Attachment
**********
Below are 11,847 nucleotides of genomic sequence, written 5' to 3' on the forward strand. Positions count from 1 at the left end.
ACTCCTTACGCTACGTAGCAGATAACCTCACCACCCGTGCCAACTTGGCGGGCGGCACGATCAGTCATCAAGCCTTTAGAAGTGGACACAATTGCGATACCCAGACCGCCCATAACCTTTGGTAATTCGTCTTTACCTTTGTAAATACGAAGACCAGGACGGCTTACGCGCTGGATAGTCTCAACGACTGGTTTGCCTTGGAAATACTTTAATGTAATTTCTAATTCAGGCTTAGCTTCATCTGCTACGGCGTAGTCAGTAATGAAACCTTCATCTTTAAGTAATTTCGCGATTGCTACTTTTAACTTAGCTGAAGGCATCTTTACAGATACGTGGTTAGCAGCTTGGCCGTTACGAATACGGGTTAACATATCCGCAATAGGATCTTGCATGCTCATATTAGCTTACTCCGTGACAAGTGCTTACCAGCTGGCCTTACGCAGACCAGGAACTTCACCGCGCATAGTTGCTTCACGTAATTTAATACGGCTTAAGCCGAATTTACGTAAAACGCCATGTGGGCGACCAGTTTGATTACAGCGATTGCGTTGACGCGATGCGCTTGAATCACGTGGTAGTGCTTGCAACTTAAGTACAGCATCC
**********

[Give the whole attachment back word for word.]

Below are 11,847 nucleotides of genomic sequence, written 5' to 3' on the forward strand. Positions count from 1 at the left end.
ACTCCTTACGCTACGTAGCAGATAACCTCACCACCCGTGCCAACTTGGCGGGCGGCACGATCAGTCATCAAGCCTTTAGAAGTGGACACAATTGCGATACCCAGACCGCCCATAACCTTTGGTAATTCGTCTTTACCTTTGTAAATACGAAGACCAGGACGGCTTACGCGCTGGATAGTCTCAACGACTGGTTTGCCTTGGAAATACTTTAATGTAATTTCTAATTCAGGCTTAGCTTCATCTGCTACGGCGTAGTCAGTAATGAAACCTTCATCTTTAAGTAATTTCGCGATTGCTACTTTTAACTTAGCTGAAGGCATCTTTACAGATACGTGGTTAGCAGCTTGGCCGTTACGAATACGGGTTAACATATCCGCAATAGGATCTTGCATGCTCATATTAGCTTACTCCGTGACAAGTGCTTACCAGCTGGCCTTACGCAGACCAGGAACTTCACCGCGCATAGTTGCTTCACGTAATTTAATACGGCTTAAGCCGAATTTACGTAAAACGCCATGTGGGCGACCAGTTTGATTACAGCGATTGCGTTGACGCGATGCGCTTGAATCACGTGGTAGTGCTTGCAACTTAAGTACAGCATCC